An eight-year-old boy now faces months of medical treatment after he was stabbed with a needle someone left in the grass on an APS school playground. 

The boy’s mom says her son was playing at recess when a used hypodermic needle stabbed the boy in the palm of his hand as he went to pick up a ball. 

APS acknowledged the incident to KRQE News 13 Thursday, calling it a frightening and infuriating incident, and says it’s doing more to try to protect school campuses from similar incidents. 

The incident happened Wednesday afternoon at Tomasita Elementary School near Eubank and I-40 in northeast Albuquerque. 

“He tells me, ‘Mom, I accidentally just went to go pick up the football and it got stuck in my in my hand,’” said Amanda Armijo, the boy’s mother. 

Armijo says her son Kyle was playing with the football in the school playground’s grass field when it happened during the lunch recess. 

A photo provided by Armijo shows a red dot in the palm of Kyle’s hand. Armijo says she was told the needle appeared to have been used. 

Armijo says her son will now have to take a regimen of harsh medication over the next six months to make sure he doesn’t contract a blood infection or another virus. 

“That’s another thing that’s really scaring me, how do I explain to my son if that does occur?” said Armijo. 

She says she’s upset that someone would toss a needle in a place where hundreds of kids play.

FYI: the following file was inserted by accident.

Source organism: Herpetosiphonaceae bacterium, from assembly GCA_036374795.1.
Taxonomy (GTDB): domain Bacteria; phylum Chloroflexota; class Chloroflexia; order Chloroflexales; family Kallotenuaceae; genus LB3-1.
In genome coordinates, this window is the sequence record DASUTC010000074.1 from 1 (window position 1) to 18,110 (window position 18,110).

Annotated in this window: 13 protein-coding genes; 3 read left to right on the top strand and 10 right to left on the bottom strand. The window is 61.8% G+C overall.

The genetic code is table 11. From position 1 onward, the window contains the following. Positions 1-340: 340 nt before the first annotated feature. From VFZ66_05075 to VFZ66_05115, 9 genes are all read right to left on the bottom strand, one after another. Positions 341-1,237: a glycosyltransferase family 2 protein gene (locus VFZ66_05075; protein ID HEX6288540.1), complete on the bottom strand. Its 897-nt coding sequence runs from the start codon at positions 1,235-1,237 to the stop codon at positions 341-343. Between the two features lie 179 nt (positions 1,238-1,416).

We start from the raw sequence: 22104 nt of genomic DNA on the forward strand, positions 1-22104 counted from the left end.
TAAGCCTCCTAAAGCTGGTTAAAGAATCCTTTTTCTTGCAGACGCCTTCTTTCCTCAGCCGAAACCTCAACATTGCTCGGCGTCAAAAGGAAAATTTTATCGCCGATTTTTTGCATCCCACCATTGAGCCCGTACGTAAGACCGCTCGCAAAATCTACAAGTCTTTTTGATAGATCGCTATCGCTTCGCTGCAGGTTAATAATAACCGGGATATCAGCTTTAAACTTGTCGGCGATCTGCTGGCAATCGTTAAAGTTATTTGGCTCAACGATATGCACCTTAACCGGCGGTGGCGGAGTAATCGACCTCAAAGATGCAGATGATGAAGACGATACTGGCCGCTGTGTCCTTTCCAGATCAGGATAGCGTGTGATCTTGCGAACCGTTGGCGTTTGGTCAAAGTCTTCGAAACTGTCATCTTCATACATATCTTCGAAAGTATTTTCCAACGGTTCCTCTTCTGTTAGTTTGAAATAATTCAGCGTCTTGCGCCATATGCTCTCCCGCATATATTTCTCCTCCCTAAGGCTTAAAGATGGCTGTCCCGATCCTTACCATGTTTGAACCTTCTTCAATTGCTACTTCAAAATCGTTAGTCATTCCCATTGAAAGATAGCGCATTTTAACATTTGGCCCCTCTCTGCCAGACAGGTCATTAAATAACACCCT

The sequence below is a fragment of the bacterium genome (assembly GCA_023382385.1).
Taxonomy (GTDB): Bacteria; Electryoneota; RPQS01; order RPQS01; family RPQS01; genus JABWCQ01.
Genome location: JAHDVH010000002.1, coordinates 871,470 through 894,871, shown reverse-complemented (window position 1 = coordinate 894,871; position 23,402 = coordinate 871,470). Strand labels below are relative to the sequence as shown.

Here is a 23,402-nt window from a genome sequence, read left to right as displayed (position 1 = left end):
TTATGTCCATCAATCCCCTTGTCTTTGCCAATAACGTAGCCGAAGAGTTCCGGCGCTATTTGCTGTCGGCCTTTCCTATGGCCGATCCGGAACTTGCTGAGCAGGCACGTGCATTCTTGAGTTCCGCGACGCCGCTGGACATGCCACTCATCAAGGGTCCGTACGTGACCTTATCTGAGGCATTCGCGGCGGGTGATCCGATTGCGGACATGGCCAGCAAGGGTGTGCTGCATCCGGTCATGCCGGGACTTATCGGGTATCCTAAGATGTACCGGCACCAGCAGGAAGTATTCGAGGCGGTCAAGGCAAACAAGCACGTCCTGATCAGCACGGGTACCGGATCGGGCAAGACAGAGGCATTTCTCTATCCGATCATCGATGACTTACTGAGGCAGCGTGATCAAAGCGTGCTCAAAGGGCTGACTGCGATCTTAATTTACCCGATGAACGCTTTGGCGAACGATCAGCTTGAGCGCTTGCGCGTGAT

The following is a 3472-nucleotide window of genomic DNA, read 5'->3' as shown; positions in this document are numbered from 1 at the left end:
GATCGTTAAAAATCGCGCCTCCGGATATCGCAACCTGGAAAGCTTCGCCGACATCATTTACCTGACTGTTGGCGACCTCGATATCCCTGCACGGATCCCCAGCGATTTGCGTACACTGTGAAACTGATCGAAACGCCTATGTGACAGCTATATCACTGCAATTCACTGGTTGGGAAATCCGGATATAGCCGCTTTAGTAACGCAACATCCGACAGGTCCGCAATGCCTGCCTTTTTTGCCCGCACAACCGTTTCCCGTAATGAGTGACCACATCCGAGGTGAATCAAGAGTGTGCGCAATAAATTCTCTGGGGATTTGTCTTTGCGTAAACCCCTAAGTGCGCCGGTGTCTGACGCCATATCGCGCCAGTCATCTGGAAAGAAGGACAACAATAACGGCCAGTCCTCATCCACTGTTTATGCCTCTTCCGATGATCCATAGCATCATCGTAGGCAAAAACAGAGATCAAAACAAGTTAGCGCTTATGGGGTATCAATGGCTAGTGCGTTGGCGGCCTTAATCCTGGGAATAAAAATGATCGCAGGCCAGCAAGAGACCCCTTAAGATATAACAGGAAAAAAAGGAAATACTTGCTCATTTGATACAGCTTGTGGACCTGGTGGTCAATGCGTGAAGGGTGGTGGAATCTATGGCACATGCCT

“That really worries me, because I have two little ones, one that’s about to start kindergarten,” said Armijo. 

However, she’s also upset with the school’s response to the incident. Armijo says the school called Kyle’s father after it happened, but the school didn’t call an ambulance to get Kyle immediate medical treatment. She hopes sharing her family’s story can be a lesson for other parents. 

“Make sure campus is clean and first and foremost make sure the student is OK,” said Armijo. 

Albuquerque Public Schools sent the following statement about the incident:

“The safety of Albuquerque’s children is everyone’s responsibility. Albuquerque Public Schools partners closely with all public entities to protect students  from very danger we have control over.

Like every urban community in America, Albuquerque has a challenging substance abuse problem. APS has maintenance crews that regularly scour playgrounds and adjacent parks for hazardous materials. APS has also added more fencing at some schools to keep trespassers off school property. 

APS has and will continue to do everything it can to address this national health hazard. We agree this is a frightening, infuriating and perplexing problem.” 

–Monica Armenta, Albuquerque Public Schools spokeswoman 

The City of Albuquerque’s Parks and Recreation issued a reminder last week via Twitter that the public can report needles in city parks by calling 311 or by reporting the location of the needle through the OneABQ smartphone app.

Related Coverage: